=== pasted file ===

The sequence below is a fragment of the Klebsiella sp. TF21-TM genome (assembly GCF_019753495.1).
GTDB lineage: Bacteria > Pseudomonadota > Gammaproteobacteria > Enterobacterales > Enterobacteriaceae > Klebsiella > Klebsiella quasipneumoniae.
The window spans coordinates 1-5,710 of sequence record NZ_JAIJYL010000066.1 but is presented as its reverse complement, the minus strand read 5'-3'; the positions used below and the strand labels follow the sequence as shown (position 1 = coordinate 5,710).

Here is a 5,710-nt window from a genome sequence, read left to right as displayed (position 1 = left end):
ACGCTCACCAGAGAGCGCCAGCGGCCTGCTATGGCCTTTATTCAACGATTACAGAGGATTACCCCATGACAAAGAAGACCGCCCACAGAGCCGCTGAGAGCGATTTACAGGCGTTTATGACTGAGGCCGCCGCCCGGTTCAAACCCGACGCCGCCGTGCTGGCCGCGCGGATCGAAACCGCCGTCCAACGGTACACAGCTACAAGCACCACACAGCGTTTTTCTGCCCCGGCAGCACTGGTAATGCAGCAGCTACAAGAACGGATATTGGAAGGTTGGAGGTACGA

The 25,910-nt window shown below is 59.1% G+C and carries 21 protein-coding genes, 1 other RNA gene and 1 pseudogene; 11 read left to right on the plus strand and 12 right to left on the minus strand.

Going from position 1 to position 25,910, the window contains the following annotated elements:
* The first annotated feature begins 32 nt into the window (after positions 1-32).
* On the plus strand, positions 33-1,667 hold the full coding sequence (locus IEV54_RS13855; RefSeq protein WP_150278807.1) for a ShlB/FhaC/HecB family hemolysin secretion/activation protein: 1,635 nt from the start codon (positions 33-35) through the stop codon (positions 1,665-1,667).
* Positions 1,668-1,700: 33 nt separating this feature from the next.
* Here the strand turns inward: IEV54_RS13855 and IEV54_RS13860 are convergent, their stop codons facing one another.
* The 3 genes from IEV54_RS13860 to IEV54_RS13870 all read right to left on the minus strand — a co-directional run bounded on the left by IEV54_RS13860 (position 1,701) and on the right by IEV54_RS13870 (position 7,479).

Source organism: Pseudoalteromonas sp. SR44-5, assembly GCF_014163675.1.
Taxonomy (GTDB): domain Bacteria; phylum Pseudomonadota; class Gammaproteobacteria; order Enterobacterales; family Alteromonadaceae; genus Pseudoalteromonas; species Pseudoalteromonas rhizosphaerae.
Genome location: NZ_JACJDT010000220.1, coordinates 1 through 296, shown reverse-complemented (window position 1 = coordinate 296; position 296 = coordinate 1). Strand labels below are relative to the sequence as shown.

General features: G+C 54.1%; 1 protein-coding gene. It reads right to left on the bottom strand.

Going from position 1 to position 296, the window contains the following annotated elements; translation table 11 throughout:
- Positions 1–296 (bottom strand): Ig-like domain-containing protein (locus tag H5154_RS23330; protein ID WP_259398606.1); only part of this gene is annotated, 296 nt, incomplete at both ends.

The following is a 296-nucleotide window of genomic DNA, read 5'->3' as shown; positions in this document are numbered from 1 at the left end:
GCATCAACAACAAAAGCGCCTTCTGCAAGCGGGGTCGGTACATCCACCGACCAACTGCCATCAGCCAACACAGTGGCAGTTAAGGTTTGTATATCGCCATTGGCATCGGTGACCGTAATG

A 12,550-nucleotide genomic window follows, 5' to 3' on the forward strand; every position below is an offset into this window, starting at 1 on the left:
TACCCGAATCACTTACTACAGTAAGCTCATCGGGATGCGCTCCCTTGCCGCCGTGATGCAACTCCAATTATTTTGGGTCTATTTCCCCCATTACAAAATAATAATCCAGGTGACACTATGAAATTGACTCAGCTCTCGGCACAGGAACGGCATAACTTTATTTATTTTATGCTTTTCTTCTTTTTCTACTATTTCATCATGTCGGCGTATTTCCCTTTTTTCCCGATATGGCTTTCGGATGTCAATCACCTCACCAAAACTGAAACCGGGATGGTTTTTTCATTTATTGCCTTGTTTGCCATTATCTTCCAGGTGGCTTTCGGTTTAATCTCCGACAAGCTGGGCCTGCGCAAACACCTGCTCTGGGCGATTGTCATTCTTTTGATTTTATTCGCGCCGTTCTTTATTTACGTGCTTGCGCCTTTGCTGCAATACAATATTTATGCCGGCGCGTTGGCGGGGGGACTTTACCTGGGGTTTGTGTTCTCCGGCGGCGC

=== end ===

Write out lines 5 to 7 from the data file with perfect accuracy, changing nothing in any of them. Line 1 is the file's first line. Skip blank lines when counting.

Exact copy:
ACGCTCACCAGAGAGCGCCAGCGGCCTGCTATGGCCTTTATTCAACGATTACAGAGGATTACCCCATGACAAAGAAGACCGCCCACAGAGCCGCTGAGAGCGATTTACAGGCGTTTATGACTGAGGCCGCCGCCCGGTTCAAACCCGACGCCGCCGTGCTGGCCGCGCGGATCGAAACCGCCGTCCAACGGTACACAGCTACAAGCACCACACAGCGTTTTTCTGCCCCGGCAGCACTGGTAATGCAGCAGCTACAAGAACGGATATTGGAAGGTTGGAGGTACGA

The 25,910-nt window shown below is 59.1% G+C and carries 21 protein-coding genes, 1 other RNA gene and 1 pseudogene; 11 read left to right on the plus strand and 12 right to left on the minus strand.

Going from position 1 to position 25,910, the window contains the following annotated elements: